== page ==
Xylitol toxicity in dogs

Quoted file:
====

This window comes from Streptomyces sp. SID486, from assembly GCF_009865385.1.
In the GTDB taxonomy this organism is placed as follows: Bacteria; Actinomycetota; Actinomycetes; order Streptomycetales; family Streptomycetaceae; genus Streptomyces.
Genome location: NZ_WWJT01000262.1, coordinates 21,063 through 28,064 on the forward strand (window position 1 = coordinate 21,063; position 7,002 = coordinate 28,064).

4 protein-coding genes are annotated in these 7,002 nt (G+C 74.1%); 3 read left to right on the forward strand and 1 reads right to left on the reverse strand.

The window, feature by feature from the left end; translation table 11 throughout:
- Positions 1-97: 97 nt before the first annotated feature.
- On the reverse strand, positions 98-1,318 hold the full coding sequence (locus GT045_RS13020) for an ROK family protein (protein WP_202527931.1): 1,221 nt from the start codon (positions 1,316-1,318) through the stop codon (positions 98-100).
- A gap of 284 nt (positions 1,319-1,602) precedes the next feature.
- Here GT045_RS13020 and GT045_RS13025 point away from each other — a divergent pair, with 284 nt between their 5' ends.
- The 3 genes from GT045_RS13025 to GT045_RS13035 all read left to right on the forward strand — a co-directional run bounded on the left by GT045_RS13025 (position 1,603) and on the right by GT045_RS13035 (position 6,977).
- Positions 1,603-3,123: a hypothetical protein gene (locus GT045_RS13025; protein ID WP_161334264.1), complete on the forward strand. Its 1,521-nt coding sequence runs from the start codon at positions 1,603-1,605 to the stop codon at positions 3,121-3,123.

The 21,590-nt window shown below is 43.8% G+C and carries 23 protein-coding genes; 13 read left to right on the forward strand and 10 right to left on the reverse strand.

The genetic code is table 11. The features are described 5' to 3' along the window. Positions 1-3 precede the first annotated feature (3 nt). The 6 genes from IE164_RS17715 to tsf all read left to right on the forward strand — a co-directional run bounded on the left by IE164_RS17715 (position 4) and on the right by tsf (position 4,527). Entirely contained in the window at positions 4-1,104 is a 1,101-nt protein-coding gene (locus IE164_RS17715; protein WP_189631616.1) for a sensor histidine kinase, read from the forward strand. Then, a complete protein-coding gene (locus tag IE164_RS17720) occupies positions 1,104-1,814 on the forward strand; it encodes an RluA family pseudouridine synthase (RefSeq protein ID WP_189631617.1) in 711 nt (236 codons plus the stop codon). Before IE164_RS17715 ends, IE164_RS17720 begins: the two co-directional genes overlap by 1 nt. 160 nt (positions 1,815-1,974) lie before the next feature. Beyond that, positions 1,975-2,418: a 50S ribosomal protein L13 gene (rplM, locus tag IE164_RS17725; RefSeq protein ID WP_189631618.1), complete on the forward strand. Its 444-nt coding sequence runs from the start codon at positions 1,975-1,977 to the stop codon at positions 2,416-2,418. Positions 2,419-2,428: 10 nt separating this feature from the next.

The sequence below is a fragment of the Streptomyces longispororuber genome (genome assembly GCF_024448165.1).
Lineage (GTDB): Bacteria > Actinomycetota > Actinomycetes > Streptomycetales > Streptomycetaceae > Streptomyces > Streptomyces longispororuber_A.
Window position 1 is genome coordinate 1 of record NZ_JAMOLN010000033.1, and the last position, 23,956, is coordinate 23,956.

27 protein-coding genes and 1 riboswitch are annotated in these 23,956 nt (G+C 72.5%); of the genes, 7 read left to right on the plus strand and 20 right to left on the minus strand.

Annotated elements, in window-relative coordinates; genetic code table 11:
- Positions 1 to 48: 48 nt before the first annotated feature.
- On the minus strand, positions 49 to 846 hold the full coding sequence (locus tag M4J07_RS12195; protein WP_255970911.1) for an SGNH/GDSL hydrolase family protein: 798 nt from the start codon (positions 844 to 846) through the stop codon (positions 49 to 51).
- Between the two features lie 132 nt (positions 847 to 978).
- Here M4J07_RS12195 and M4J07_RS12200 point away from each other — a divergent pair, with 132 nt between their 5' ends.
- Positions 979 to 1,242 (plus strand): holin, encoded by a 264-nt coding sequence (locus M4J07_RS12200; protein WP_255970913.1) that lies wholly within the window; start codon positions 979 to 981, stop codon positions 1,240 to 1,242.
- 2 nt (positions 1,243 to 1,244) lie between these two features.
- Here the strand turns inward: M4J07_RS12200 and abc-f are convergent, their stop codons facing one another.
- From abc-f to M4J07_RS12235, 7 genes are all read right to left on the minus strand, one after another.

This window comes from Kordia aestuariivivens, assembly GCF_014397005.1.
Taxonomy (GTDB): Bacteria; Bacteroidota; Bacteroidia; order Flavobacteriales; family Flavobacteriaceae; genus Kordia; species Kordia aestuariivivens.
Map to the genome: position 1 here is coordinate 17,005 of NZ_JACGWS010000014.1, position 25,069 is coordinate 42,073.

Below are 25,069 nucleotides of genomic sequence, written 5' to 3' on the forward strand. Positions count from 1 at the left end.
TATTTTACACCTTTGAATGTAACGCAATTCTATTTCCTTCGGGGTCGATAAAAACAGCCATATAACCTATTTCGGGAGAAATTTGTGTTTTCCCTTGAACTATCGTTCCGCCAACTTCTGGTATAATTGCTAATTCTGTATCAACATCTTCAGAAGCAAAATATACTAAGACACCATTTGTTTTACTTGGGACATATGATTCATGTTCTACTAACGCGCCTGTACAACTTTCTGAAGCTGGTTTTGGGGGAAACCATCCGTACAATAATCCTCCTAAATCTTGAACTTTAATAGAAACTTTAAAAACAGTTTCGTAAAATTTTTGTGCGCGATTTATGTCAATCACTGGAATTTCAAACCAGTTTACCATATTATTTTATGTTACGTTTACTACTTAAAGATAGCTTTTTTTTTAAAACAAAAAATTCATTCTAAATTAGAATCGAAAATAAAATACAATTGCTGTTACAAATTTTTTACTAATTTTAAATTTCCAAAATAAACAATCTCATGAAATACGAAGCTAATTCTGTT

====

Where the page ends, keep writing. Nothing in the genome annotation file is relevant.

XYLITOL is a natural sweetener that is being increasingly used in food or other products in Australia as a sugar alternative. It is most often used in lollies and chewing gum, but can also be found in toothpaste, mouthwash, peanut butter and sometimes in baked items. It is quite poisonous to dogs, with only small amounts causing illness. A stick of sugar free gum containing xylitol is enough to be a toxic dose for small to medium sized dogs. As a sugar alcohol it triggers the body to release large amounts of insulin that in turn drives down the blood sugar leading to all the problems associated with hypoglycaemia (low blood sugar). These symptoms usually present within 15-30 minutes of ingestion and may include vomiting, lethargy, wobbliness, collapse, seizure or in the most severe cases fatal liver failure. In some cases poor blood clotting may develop and bleeding occurs. If not diagnosed and treated promptly xylitol toxicity can easily lead to death from low blood sugar. Treatment centres around replacement fluids containing glucose and potassium, which is depleted in the blood by excess insulin as well. Blood test monitoring is required to ensure the blood sugar and potassium normalise and remain normalised. Liver parameters are also monitored as the development of liver failure carries a much poorer prognosis. As always, prevention is better than cure. Avoiding sugar free lollies and gums is a must. If you suspect your dog has eaten a xylitol containing product then inducing vomiting promptly may stop clinical signs developing.